By Lydia Wheeler
Congress is expected to vote on legislation to reform the nation’s toxic chemical laws before it’s August recess, Senate Majority Leader Mitch McConnellMitch McConnellDems delay Senate panel vote on Supreme Court nominee This week: GOP picks up the pieces after healthcare defeat The Memo: Winners and losers from the battle over healthcare MORE (R-Ky.) told Morning Consult.
In April the Senate Environment and Public Works Committee approved Sens. Tom UdallTom UdallThe Hill's 12:30 Report Dems introduce MAR-A-LAGO Act to publish visitor logs The Hill’s Whip List: Where Dems stand on Trump’s Supreme Court nominee MORE (D-N.M.) and David VitterDavid VitterFormer GOP rep joins K Street lobbying firm Capitol Counsel Lobbying World Mercury brings on former Sen. Vitter, two others MORE’s (R-La.) bill to overhaul the 1976 Toxic Substances Control Act (TSCA) by a 15-5 vote.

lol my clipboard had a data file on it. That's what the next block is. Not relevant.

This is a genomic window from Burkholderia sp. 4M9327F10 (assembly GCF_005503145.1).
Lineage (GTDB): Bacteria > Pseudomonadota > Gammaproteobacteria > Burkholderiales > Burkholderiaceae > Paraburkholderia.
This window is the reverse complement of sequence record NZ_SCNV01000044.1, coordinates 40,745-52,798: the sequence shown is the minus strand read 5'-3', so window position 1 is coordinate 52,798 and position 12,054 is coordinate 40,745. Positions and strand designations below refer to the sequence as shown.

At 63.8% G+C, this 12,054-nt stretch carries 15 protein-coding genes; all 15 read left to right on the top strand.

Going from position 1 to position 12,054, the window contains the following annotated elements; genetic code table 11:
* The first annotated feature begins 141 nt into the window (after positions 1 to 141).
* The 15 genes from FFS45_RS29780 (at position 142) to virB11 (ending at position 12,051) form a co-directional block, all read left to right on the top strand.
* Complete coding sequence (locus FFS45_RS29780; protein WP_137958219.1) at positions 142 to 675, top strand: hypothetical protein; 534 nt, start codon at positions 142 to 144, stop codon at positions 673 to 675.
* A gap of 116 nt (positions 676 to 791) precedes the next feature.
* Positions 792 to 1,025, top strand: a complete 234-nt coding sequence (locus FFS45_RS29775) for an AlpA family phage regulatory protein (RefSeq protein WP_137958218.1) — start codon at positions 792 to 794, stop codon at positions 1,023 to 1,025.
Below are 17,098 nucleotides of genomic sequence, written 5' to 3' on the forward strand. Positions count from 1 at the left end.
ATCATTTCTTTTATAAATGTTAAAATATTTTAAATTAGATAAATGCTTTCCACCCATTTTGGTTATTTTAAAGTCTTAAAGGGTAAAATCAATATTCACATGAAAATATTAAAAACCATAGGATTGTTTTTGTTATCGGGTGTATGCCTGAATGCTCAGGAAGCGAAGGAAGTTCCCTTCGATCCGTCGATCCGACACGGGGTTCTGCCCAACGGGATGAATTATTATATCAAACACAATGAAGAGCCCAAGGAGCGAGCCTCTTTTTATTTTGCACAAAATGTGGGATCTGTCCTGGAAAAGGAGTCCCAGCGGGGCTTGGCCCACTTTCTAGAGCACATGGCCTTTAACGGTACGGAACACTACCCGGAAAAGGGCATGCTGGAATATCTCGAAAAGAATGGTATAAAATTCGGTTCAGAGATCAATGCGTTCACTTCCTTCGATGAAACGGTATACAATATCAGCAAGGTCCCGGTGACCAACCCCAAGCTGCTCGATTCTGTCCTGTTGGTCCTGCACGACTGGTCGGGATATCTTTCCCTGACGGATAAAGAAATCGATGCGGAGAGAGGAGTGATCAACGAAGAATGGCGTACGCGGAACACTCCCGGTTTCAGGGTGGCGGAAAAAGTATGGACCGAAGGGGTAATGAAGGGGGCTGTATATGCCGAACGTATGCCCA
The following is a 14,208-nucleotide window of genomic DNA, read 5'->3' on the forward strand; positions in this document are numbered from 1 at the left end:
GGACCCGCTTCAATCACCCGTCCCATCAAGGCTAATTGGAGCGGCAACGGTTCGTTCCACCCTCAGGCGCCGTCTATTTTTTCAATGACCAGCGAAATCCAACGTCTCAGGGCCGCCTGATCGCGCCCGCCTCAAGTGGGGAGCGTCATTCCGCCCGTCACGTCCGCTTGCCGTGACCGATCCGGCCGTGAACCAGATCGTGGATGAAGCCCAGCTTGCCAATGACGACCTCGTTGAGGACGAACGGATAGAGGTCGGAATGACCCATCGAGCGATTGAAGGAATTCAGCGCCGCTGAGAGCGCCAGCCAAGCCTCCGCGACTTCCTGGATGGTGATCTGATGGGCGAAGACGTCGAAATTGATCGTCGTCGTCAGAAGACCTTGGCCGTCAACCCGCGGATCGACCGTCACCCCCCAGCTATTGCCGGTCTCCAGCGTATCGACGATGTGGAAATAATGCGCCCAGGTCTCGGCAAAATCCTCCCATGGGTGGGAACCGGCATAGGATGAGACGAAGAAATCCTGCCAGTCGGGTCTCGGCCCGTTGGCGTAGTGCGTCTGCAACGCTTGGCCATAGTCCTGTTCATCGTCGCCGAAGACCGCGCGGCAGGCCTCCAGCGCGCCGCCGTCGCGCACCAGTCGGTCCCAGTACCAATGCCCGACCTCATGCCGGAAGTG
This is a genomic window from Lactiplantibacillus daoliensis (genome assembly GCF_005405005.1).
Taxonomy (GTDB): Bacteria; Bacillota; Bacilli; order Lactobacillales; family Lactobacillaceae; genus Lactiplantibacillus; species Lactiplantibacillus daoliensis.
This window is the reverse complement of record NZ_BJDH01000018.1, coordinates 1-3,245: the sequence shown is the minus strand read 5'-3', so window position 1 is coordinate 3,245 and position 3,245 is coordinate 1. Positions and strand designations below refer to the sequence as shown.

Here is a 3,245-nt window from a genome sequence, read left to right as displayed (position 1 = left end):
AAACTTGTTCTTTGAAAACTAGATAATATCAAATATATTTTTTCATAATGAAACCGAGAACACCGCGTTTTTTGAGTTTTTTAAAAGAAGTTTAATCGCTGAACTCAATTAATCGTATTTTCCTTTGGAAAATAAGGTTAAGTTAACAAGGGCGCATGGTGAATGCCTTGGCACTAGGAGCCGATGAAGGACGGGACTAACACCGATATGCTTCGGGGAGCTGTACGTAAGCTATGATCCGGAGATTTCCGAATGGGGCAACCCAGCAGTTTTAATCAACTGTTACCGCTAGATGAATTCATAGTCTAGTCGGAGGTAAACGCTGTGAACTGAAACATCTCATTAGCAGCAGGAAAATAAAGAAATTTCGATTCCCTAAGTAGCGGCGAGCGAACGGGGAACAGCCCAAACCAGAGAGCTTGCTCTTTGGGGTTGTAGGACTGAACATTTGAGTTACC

In his interview with Morning Consult, McConnell would not give any indication of when exactly the legislation will advance but listed TSCA reform among the bipartisan bills Congress plans to tackle between now and the August recess. A re-write of No Child Left Behind and cybersecurity legislation, he said, are also on the agenda.
Last month, Udall said his bill – the Frank Lautenberg Chemical Safety for the 21st Century Act – could hit the Senate floor for a vote in June. Named after the late Sen. Frank Lautenbeg (D-N.J.), who led the reform effort before his death in 2013, the Udall-Vitter bill would increase penalties for chemical violations, force the U.S. Environmental Protection Agency (EPA) to review new and existing chemicals for safety and require safety decisions to be made solely on public health grounds.
The bill, however, has been criticized for for restricting states’ rights to issue their own protections for dangerous chemicals and for failing to ban asbestos.